How Green Is My Appliance? Ask Green Bay, Wis.
Consumers who buy environmentally friendly appliances come from all over, but they have some similar characteristics -- namely, a love of the outdoors.
According to a new study from Scarborough Research, cities as diverse as Honolulu, Hawaii; Green Bay, Wis., Portland, Ore., and San Francisco, Calif. are the leading cities for green appliance households. Leading the pack: Green Bay and Honolulu, where 40% of households have energy-saving appliances, as do 39% of households in Portland and 38% in San Francisco. On a national level, roughly a third (32%) currently have green appliances, according to the study.
"What you find is that makers across the country are adopting this [green] philosophy," Howard Goldberg, senior vice president of Scarborough Research, tells Marketing Daily. "It's not just the Californias and the markets you might expect."
And the trend should only pick up. According to Goldberg, 54% of people who plan to buy an energy-saving appliance in the next year haven't even shopped for one. As more consumers become aware of government rebates for turning in older appliances for newer, energy-efficient ones, the pace of shopping should pick up, he says. "That leaves a tremendous opportunity for retailers and manufacturers to get their brands in front of consumers," Goldberg says.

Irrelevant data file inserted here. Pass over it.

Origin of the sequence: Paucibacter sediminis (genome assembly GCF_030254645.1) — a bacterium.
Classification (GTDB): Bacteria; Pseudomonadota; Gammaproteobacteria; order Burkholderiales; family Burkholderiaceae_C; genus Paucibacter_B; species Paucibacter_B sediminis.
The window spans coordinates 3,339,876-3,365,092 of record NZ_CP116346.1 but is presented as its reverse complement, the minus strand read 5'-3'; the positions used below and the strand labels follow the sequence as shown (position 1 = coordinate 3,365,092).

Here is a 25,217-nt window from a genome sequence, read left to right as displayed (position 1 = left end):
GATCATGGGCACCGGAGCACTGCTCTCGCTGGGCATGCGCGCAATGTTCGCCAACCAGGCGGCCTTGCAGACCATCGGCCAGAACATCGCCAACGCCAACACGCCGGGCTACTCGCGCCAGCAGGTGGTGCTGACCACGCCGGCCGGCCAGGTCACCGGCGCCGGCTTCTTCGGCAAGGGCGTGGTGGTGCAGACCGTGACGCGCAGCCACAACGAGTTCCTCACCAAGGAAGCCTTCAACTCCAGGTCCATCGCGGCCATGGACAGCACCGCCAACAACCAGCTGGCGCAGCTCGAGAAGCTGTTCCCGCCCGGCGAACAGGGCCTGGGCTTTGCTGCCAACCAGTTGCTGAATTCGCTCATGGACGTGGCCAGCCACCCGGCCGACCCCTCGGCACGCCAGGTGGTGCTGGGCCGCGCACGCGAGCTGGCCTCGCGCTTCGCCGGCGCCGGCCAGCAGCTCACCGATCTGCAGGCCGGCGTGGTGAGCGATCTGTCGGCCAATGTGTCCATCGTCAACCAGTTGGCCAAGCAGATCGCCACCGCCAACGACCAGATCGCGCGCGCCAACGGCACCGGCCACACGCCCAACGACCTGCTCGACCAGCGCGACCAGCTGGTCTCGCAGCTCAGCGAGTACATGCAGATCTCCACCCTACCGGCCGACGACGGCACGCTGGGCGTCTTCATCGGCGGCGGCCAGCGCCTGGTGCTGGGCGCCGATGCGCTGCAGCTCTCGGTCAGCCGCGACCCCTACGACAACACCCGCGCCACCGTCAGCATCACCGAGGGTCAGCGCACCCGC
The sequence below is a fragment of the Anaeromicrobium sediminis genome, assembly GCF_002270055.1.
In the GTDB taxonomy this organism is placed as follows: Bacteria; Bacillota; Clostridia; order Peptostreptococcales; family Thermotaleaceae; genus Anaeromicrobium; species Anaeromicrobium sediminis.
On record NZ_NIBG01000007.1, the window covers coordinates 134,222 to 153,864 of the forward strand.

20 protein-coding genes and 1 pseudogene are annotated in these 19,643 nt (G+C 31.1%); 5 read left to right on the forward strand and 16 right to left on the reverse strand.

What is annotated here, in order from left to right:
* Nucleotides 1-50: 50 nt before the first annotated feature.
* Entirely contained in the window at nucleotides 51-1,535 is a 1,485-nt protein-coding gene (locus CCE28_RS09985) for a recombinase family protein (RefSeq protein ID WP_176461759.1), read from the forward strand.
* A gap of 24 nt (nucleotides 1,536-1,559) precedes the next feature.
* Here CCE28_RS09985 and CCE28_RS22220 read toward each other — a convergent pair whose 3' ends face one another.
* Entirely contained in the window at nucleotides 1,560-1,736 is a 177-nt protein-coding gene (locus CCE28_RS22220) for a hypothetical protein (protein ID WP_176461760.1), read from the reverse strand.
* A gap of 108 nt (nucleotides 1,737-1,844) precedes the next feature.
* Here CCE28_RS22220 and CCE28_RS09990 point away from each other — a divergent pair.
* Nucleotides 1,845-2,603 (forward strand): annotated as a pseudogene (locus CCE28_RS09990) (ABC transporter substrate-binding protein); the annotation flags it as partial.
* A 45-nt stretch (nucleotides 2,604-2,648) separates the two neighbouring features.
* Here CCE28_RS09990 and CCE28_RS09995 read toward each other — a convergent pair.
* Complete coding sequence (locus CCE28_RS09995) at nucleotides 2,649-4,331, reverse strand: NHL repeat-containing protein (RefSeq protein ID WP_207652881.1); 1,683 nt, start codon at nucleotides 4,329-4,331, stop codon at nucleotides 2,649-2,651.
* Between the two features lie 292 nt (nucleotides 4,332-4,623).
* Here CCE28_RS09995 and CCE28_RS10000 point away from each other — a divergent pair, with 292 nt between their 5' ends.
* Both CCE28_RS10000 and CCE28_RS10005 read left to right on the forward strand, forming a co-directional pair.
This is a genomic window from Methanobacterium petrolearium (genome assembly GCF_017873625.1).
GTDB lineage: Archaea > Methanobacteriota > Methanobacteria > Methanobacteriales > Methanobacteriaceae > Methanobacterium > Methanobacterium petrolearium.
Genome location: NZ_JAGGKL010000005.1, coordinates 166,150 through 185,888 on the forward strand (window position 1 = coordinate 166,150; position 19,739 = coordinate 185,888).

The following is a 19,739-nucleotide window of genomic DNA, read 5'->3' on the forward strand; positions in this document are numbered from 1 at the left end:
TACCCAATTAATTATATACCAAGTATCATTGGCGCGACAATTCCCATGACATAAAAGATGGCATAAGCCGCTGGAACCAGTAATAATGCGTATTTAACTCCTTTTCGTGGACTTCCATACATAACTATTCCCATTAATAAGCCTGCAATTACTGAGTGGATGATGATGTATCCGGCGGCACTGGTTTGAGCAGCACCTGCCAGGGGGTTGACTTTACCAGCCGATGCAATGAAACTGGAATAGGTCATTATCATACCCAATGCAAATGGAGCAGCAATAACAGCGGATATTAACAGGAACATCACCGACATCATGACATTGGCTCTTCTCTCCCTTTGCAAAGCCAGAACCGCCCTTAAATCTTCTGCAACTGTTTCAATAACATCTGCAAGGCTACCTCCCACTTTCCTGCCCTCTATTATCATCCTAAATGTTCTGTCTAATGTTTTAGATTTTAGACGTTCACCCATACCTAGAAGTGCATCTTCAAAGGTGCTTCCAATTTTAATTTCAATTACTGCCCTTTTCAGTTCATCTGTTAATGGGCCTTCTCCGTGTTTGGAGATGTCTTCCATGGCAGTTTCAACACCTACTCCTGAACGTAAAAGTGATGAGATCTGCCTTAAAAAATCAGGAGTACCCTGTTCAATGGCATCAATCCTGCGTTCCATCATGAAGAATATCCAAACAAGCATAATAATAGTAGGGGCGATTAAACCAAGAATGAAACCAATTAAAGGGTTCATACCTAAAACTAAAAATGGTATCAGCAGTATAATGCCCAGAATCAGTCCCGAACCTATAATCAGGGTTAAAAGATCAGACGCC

One place they may want to begin looking is at people who already own such appliances. Many consumers who already own energy-saving appliances have an affinity for other things environmental. According to Scarborough, they are 31% more likely to eat organic food and 21% more likely to garden. They're also more likely to participate in outdoor activities such as running, biking, jogging, and especially hiking.
They also tend to be looking for good deals. According to Scarborough, owners of energy-efficient appliances are 20% more likely to live in a household that uses coupons for non-grocery products and services twice a month or more. More than half of them (55%) also live in a household that typically gets coupons from the Sunday newspaper (but they're also 33% more likely to get coupons via e-mail or text message).
Marketers looking to capture these customers would be wise to consider these proclivities when putting together their media plans, Goldberg suggests. They may want to consider sponsoring a local race or other outdoor activity, have a presence at organic local markets and place ads near the coupons in Sunday papers, he says. "We can see how the early adopters behave from the data," he says. "It's about getting the right message out and getting them in front of these consumers."